Ms. CHAVEZ: That's absolutely right, and that was the point. And the point of the debate, I think, in Arizona actually misses this. You know, they're all about what we're going to take out of the public schools in the state of Arizona, but nothing about what needs - need to be replaced with. And I think the point that I have made is that even American-born white students in many public schools across the country really do not get a good, adequate education and grounding in American history, American civics, American culture, American government, and that that ought to be where our emphasis is. And it's particularly important as we welcome newcomers in to our society. I think if you want to move people into the mainstream, you need to make them feel a part of the mainstream.

Now, being able to have stories of people who are like them, who look like them, is included in the teaching of American history is important. But making them feel out - as outsiders, making them feel as if they are victims and as if they are a persecuted class, I don't think helps build that enterprise, and far better to give them something positive, to make them see that American history includes them and to make them feel a part of this great society.

CONAN: We're talking about a new law in Arizona that prohibits some kind of ethnic studies classes in middle and high schools. Our guest is Linda Chavez, chairman of the Center for Equal Opportunity. You're listening to TALK OF THE NATION from NPR News.

And Linda Chavez, I wanted to ask you about a line if your op-ed. You said, we've elevated minor characters to major roles in American history if they fit the right ethnic or gender profile. Can you give us some idea what you were thinking about when you wrote...

Ms. CHAVEZ: Well, I'll tell you what the first thing that came to mind was that, when I went to the pharmacy the other day in my small town of Purcellville, Virginia, and the young pharmacist's assistant recognized my name. He said, he'd been studying me in his history book in the Loudoun County Public Schools, which I was quite taken aback at - not that I haven't, you know, done some important things, I guess, in the last 20 years or so. But I hardly think that I'm a character that ought to be in American history books.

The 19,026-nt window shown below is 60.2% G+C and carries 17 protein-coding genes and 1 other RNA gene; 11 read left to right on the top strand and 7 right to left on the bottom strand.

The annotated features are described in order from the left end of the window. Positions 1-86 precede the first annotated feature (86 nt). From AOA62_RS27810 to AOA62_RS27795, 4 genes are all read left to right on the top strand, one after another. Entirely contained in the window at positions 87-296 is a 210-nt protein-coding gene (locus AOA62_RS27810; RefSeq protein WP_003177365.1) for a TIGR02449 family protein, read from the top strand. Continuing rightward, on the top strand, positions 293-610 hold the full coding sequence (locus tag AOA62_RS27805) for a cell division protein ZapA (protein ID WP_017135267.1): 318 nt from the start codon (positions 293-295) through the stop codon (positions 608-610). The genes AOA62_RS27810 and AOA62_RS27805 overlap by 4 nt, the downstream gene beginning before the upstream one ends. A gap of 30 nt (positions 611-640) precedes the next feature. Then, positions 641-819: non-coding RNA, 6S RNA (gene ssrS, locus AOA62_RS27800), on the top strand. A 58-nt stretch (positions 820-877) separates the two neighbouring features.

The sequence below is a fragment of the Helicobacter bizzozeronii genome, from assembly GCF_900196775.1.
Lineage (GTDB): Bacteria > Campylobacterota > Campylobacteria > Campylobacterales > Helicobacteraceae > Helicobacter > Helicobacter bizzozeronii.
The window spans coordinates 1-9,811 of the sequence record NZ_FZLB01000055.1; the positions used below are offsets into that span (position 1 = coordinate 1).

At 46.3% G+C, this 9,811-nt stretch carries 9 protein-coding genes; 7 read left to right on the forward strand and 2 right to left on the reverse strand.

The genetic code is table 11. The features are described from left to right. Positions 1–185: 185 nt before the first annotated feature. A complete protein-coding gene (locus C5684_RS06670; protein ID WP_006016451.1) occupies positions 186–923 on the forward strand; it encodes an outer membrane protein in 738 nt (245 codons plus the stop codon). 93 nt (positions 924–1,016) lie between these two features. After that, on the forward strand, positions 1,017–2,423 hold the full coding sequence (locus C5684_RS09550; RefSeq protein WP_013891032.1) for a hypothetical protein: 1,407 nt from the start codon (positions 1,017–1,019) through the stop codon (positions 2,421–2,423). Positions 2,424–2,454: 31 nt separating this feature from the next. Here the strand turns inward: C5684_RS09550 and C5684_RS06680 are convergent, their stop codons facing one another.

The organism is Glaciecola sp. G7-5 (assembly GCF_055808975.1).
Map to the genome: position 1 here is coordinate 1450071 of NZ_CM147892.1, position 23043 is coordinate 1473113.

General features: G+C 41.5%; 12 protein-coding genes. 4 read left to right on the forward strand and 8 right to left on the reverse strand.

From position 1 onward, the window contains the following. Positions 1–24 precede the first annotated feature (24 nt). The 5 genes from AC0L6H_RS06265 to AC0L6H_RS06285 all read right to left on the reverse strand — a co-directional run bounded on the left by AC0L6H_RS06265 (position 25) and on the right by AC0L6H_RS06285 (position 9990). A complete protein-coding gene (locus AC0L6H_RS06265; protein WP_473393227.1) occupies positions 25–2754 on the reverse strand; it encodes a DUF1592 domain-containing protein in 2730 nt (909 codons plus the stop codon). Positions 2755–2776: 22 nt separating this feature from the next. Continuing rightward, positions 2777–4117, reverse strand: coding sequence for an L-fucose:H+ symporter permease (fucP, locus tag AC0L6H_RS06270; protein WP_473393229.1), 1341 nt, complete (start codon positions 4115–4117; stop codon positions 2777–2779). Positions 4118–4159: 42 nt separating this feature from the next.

And I think I'm there because they were looking for a Latina to put in whatever this history book was, and so they came up with my name, and certainly there are others. But the main problem is that we have, I think, really taken out of the curriculum important stories in order to make room for, you know, people like Linda Chavez to put into those books.

CONAN: All right. Maybe Linda Chavez ought to be in some of those books. Let's get Lola(ph) on the line, Lola with us from San Francisco.

LOLA (Caller): Hi, Neal. You know, in the '90s, I attended UC Berkeley. And we did a lot of protesting to protect ethnic studies and check up with their funding, took over buildings got arrested and the rest - kind of the whole nine. And this shocking reversal in Arizona, with this kind of strange retrograde attacks on - and just learning about other people's culture and learning about other American's histories, because it somehow diminishes the broadest (unintelligible) American history. It's just - it's almost farcical. I mean, I really - is this - what really surprises me is the level of fear and anger that people have about learning about different kinds of stories that exists within America.